Jack ‘2fish’ Fischer, born January 23, 1974, is a NASA Astronaut selected in 2009 and set for his first flight to space in 2017 on a five-month mission to the International Space Station.
Born in Louisville, Colorado, Fischer attended Centaurus High School from which he graduated in 1992 and enrolled in the United States Air Force Academy. He graduated in 1996 with a Bachelor’s Degree in astronautical engineering and in 1998 went on to earn his Master’s in aeronautics and astronautics from MIT. Afterwards he began Pilot Training at Laughlin Air Force Base, Texas and went through F-15E Strike Eagle training in North Carolina.
Fischer served as a pilot in the 391st Fighter Squadron Bold Tigers, completing two combat tours in Southwest Asia and participating in Operation Enduring Freedom and Operation Southern Watch in Afghanistan and Iraq. In 2004, he graduated from test pilot school at Edwards Air Force Base, flying various aircraft including the F-22 Raptor. Afterwards, he completed F-15 and weapons testing out of Eglin Air Force Base, Florida. Returning to Edwards, Fischer was part of the F-22 Combined Test Force and 411th Flight Test Squadron. Overall, Fischer logged 3,000 flight hours in 45 types of aircraft.
In 2008, he was selected as a Strategic Policy Intern in Washington, D.C. During his time in Washington, Fischer worked in the Chairman’s Action Group for the Chairman of the Joint Chiefs of Staff and in the Space and Intelligence Capabilities Office.
Jack Fischer was selected by NASA as an Astronaut Candidate as part of the agency’s 20th Astronaut Group, announced in June 2009. He completed two years of basic training and evaluations, being familiarized with spaceflight procedures and technological matters. Qualified as an Astronaut in 2011, Fischer entered specialized training operations under the framework of the International Space Station and Soyuz programs, supporting the Space Station Integration and Exploration branches of the Astronaut Office and supporting mission operations at Mission Control as Capcom.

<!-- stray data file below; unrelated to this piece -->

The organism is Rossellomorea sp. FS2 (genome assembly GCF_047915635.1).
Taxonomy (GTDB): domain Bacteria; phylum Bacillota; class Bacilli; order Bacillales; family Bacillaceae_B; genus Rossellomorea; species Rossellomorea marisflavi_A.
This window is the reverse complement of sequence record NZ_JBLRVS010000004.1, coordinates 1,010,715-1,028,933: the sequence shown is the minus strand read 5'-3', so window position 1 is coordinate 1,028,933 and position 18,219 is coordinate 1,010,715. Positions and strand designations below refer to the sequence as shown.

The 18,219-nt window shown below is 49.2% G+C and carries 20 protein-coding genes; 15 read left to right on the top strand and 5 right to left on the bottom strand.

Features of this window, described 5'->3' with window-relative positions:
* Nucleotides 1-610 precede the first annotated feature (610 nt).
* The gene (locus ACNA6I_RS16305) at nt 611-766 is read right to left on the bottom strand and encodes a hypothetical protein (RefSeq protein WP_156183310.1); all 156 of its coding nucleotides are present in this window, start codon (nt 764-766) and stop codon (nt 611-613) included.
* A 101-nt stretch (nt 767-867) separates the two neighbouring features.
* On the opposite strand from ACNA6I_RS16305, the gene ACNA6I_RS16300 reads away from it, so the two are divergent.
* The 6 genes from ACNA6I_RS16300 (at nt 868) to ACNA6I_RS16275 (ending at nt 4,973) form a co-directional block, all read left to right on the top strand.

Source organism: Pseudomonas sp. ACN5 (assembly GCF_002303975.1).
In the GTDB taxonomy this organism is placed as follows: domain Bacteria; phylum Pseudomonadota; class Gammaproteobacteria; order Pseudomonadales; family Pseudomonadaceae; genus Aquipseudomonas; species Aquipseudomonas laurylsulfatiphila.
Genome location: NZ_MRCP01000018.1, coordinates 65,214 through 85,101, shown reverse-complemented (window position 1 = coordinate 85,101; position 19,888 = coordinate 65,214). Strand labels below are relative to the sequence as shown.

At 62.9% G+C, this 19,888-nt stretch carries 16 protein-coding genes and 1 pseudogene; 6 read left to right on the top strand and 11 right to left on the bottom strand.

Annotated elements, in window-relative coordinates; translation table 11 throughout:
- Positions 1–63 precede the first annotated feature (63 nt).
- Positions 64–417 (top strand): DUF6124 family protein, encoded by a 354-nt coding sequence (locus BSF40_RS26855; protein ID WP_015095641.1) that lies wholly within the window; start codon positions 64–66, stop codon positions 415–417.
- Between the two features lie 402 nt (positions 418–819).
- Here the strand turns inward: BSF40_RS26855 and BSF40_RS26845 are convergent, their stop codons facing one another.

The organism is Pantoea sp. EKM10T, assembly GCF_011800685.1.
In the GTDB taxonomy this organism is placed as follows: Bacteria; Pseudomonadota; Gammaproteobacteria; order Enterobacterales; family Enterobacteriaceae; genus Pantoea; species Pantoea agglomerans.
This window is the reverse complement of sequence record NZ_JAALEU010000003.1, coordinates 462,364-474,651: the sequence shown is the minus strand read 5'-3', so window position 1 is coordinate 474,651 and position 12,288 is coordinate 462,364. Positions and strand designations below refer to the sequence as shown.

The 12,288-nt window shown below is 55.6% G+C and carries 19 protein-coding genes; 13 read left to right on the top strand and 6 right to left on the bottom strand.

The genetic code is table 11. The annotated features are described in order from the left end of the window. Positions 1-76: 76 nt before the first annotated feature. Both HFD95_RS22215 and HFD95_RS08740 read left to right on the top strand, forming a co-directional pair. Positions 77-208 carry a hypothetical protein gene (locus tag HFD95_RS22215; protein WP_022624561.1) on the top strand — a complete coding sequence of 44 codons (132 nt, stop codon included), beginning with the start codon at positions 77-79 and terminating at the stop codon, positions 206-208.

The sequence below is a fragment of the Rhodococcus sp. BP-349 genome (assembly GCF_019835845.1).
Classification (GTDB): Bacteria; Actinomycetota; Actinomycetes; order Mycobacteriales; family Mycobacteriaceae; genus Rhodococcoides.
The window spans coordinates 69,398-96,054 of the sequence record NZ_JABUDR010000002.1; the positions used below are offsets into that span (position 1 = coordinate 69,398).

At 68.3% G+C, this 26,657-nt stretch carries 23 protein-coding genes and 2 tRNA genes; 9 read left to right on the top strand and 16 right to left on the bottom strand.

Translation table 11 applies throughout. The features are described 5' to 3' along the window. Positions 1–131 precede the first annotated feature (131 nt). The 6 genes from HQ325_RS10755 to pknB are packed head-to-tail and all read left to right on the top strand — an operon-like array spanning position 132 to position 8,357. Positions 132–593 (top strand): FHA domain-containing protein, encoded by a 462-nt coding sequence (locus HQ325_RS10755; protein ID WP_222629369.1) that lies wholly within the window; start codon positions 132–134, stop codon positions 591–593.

In September 2013, Fischer participated in survival training in caves on the island of Sardinia with a number of colleagues from the U.S., Canada, Italy, Japan and Russia.
Jack Fischer was assigned to the crew of ISS Expedition 52/53 in March 2015 together with veteran commander Fyodor Yurchikhin and ESA Astronaut Paolo Nespoli. They began training at the Gagarin Cosmonaut Training Center in June of that year and Fischer continued flight-specific training at the Johnson Space Center in Houston. At the Johnson Space Center, he was familiarized with NASA Mission Operations and began extensive training for USOS operations including scientific activities, systems maintenance, emergency procedures and EVA operations. In Canada, at the Canadian Space Agency, he completed training for operations of Canadarm 2, training in Europe was dedicated to Columbus operations and in Tsukuba, Japan, he trained for Kibo module operations as well as HTV procedures.
In January 2016, Yurchikhin, Fischer and Nespoli were dispatched to a remote area in a forest near Moscow to undergo winter survival training for the event of an off-target Soyuz landing in case of emergency.
Under the re-structuring of ISS Crews, Fyodor Yurchikhin and Jack Fischer were assigned to Soyuz MS-04 as a two-person crew to allow the Russian crew reduction to take effect, moving from a resident crew of three to only two permanent crew members on ISS to reflect the workload on the Russian segment that hosts only a fraction of total science ongoing aboard the orbiting laboratory.
The original three-person crew was on standby in November 2016 as the backup for the Soyuz MS-03 crew before Nespoli headed into training for the Soyuz MS-05 mission and Yurchikhin and Fischer began preparing for the first two-crew Soyuz launch since 2003.
Fischer and Yurchikhin completed their final exams on the Soyuz and ISS simulator in Star City on March 30/31, 2017 ahead of traveling to the Baikonur Cosmodrome for final launch preparations.
Jack Fischer is married to the former Elizabeth Simonson, they have two daughters.